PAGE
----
WSWS Wednesday 11 April afternoon sessions

Go to the complete list of minutes.

Wednesday 11th April 2001, afternoon session I

Interoperability - Marwan Sabbouh, Mitre

Q (Tim Berners-Lee): Can you be more specific about security challenge?

A: WSDL is in clear format. Also, extending services beyond the firewall creates new security issues.

Q (Mark Miller): Software engineering have not been very successful about that until now.

A: We cannot fail.

Q (Mark Miller): The others could not fail either.

Q (Sankar Virdhagriswaran): You are talking about introducing QoS at the transport level. There are implications about that at the Web service level.

A: It has to be defined at the XMLP and intermediares level.

Q (Andrew Layman): There are QoS implications at all levels. Maybe this is precisely why all this should be thought of the global architecture.

Q (Eric Stammers): What about context? Web services involve scenarios such as "I am performing that on behalf of...".

A: Those issues are being worked on in the XMLP Working Group.

Q (???): Each server becomes aware of the path of the original query. I think that this is a good thing.

Q (Jags Ramnarayan): WSDL is not sufficient and needs to be extended to add semantics. You are getting into ontologies. Who do you think should work on this?

A: It tells you how to access the service. Maybe it would need an industry-specific standard.

Web Services - Gerald Edgar, Boeing

Q (Mark Miller): In other areas of engineering, there are things that are possible and impossible. Are you talking about copy protection? How does computer security help protect intellectual property?

A: help that they have provided us.@@@

Q (James Snell): A very important point is that we must not make it hard to use. However, I think that for things to be complex as long as they are easy to use.

A: Tools are important. It is a sales job even internally to make people use the right architecture. Having tools to make a technology easy to use is very important.

Q: People use EDI within Boeing. Could you talk a little EDI?

A: Negotiated capabilities within two partners = EDI. Information sources for EDI may be of interest to other applications.

Q (Roger Cutler): Security is important. It is difficult to have a decent information protection implementation when people have lots of user/passwords. A good information protection implementation means limiting the number of users.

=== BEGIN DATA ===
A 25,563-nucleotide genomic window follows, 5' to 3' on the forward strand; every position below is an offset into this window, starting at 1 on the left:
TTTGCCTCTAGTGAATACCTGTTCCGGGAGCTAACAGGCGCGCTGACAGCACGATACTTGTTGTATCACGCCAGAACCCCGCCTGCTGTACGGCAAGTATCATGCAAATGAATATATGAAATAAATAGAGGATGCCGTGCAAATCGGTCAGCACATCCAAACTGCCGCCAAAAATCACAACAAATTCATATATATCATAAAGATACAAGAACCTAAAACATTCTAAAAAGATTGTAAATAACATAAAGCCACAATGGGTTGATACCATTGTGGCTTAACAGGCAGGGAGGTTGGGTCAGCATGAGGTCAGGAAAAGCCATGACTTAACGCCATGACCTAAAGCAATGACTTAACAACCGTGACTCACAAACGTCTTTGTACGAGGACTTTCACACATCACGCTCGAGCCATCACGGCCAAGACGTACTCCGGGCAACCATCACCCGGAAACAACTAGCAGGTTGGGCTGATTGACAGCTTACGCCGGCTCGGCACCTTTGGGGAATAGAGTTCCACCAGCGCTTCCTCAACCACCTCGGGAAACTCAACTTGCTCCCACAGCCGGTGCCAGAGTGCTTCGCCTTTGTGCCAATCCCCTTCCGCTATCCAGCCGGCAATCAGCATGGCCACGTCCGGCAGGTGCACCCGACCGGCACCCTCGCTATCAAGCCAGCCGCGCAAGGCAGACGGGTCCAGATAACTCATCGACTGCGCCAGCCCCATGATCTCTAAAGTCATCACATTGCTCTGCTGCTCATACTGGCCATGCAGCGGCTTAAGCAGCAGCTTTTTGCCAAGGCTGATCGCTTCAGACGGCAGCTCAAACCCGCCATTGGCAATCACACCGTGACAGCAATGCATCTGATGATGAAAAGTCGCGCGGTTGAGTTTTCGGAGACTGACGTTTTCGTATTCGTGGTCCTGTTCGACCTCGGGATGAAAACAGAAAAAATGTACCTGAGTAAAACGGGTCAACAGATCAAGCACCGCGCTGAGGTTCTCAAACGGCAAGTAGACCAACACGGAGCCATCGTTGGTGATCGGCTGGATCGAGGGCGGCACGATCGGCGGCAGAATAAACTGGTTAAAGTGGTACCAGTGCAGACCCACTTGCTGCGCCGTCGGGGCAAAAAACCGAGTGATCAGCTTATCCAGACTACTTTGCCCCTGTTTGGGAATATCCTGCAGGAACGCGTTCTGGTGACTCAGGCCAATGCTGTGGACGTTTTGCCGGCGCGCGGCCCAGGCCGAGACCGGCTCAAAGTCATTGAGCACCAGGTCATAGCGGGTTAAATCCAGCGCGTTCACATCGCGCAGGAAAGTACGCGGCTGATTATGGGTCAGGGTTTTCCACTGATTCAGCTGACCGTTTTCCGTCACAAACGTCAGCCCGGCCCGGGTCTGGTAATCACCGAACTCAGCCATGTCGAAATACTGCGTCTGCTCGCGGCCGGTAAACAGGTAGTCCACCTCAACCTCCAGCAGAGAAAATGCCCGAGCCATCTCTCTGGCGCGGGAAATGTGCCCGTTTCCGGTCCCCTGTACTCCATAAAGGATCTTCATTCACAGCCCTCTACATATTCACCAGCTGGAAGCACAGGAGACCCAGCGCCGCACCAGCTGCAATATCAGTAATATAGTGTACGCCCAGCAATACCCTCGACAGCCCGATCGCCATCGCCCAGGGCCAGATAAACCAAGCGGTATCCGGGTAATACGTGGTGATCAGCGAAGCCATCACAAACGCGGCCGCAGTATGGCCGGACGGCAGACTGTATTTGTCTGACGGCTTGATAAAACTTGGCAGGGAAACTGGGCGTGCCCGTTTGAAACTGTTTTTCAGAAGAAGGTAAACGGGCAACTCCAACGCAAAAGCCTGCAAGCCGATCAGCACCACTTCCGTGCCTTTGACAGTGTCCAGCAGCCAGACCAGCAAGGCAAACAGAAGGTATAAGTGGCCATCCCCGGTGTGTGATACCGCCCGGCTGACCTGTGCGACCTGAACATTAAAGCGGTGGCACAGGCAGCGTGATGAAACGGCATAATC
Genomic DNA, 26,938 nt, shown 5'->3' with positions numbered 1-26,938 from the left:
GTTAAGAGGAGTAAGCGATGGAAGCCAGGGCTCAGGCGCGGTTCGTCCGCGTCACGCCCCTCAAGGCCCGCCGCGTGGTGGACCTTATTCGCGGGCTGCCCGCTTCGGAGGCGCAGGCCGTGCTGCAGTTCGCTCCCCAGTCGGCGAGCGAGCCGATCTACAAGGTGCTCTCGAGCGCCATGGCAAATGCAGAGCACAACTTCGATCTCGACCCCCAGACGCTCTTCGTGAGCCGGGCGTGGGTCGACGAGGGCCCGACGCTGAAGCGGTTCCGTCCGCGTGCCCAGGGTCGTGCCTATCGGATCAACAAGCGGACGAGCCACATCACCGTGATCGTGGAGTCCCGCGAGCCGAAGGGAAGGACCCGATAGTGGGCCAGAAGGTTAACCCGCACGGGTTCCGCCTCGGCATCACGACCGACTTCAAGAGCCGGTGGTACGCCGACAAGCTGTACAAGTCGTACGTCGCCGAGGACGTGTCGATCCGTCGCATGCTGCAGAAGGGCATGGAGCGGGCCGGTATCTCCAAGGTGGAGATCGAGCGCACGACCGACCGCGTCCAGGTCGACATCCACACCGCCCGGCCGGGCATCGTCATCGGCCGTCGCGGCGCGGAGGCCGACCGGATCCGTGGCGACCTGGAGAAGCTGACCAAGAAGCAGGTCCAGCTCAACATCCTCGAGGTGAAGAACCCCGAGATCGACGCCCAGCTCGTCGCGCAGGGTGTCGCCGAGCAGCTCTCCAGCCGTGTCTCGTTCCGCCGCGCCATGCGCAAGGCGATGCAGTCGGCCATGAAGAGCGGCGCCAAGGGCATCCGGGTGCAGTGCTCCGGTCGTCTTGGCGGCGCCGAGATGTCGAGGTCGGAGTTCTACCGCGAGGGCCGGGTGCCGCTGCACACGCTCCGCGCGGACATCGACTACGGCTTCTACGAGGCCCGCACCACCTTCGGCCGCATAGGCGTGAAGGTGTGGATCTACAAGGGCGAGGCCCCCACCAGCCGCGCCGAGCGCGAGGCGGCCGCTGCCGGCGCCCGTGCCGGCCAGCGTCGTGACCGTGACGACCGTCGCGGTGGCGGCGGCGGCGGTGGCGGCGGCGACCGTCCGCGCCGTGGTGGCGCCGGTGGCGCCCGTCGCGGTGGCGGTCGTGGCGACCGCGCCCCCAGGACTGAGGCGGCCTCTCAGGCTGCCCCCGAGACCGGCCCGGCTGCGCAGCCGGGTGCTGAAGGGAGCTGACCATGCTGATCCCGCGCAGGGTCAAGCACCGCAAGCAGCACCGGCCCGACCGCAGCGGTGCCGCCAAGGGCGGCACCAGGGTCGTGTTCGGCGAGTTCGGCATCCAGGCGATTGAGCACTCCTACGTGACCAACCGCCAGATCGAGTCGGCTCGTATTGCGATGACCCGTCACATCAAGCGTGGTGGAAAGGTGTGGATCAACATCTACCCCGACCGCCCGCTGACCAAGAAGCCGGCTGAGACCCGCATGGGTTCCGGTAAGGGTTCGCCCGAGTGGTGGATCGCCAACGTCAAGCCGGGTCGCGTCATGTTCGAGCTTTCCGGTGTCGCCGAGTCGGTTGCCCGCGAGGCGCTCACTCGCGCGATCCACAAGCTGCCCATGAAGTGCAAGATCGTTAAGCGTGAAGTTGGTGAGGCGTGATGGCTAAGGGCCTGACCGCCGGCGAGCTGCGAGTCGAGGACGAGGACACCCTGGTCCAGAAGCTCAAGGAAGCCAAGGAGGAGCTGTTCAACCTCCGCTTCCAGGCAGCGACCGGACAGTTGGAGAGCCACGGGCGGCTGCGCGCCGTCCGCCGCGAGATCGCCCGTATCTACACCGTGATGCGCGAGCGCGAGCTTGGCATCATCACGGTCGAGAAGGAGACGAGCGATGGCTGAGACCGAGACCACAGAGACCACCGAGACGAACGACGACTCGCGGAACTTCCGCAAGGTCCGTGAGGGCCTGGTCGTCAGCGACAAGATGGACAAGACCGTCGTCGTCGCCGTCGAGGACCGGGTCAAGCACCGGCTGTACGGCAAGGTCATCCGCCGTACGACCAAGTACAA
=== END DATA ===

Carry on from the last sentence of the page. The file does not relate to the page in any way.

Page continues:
Q (???): You talked about stable addresses. Do we have to consider about how to advertize changes? For example, vocabularies could change. Version control is a good thing but I don't think that it's enough.

A: The services are registered. Changing the services implies changing the registration.

Q (???): However, do I really want to use the latest version of the service?

A: We have a registry of XML object definitions.

Q (Sankar Virdhagriswaran): What will help your job easier in setting this system? You have to involve a bunch of suppliers. Now this is going to be automated for some things.

A: I can't assume that any application will change unless they are wanting to change. There are gateways to get old application to access the new application. Usually, old applications don't change, but modules are added for new capabilities.

Enabling Shared Context - Anne Thomas Manes, Sun

Q (Tim BL): CC/PP does pretty much what you want for capabilities negotiation. P3P does it for privacy.

A: P3P does not allow the individual to express its privacy policies. CC/PP is targetted at devices.

Q (TimBL): Not only. CC/PP is generic. You can write your vocabulary.

Q (???): Who manages this information about me? How is it protected?

A: I want to have control and ownership of my personal information.

Q (Sankar Virdhagriswaran): Basically, what you are doing is delegation.

A: What I am doing is passing a reference to a service.

Q (???): XNS stands for Extensible Name Service. It is a global identity management service. It allows complete control on the information access, which is pretty much what you were describing.

Q (Paul Cotton): I wanted to follow up on P3P. The service would publish its privacy policy. The other end of the service would decide if it wants to accept the terms of the contracts or not. Can we apply P3P to Web services?

A: With P3P, the server specifies the policy. I as a user want to do that..

Q (Andrew Layman): Do you imagine that there will be one unique ontology about all that?

A: I would leave that to the verticals to define their own ontology. You can have as many ontologies as you want to have, but you cannot have a single governing body.

Q (???): You need to have the ontologies to agree on some information.

A: I like the HP description of the vocabularity. The market will determine which vocabulary is the most efficient.

Q (Noah Mendelsohn): There is a need for disconnected scenarios. There are situations when that kind of negotiation won't work. I am not saying that everything should be conceived for disconnected scenarios, but those scenarios have to be taken into account.

WSDL / Business Process Breakout

Web services are horizontal, and other technologies are attacking more vertical problems.